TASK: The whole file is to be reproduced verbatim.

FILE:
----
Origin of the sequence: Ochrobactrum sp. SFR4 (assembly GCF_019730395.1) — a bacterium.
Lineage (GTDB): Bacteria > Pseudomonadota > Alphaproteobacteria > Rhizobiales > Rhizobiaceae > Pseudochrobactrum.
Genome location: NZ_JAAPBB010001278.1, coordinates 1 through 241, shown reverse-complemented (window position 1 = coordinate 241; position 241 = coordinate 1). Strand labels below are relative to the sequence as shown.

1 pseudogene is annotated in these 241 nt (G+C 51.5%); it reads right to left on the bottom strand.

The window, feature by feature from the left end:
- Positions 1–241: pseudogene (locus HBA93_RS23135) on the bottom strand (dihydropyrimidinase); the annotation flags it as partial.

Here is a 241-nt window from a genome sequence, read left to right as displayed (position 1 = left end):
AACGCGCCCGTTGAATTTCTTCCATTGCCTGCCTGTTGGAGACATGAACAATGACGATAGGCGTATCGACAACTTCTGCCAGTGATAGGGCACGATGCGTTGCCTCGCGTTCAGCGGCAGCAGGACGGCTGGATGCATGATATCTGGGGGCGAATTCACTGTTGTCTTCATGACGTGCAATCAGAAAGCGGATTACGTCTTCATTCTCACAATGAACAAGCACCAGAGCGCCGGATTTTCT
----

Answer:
Origin of the sequence: Ochrobactrum sp. SFR4 (assembly GCF_019730395.1) — a bacterium.
Lineage (GTDB): Bacteria > Pseudomonadota > Alphaproteobacteria > Rhizobiales > Rhizobiaceae > Pseudochrobactrum.
Genome location: NZ_JAAPBB010001278.1, coordinates 1 through 241, shown reverse-complemented (window position 1 = coordinate 241; position 241 = coordinate 1). Strand labels below are relative to the sequence as shown.

1 pseudogene is annotated in these 241 nt (G+C 51.5%); it reads right to left on the bottom strand.

The window, feature by feature from the left end:
- Positions 1–241: pseudogene (locus HBA93_RS23135) on the bottom strand (dihydropyrimidinase); the annotation flags it as partial.

Here is a 241-nt window from a genome sequence, read left to right as displayed (position 1 = left end):
AACGCGCCCGTTGAATTTCTTCCATTGCCTGCCTGTTGGAGACATGAACAATGACGATAGGCGTATCGACAACTTCTGCCAGTGATAGGGCACGATGCGTTGCCTCGCGTTCAGCGGCAGCAGGACGGCTGGATGCATGATATCTGGGGGCGAATTCACTGTTGTCTTCATGACGTGCAATCAGAAAGCGGATTACGTCTTCATTCTCACAATGAACAAGCACCAGAGCGCCGGATTTTCT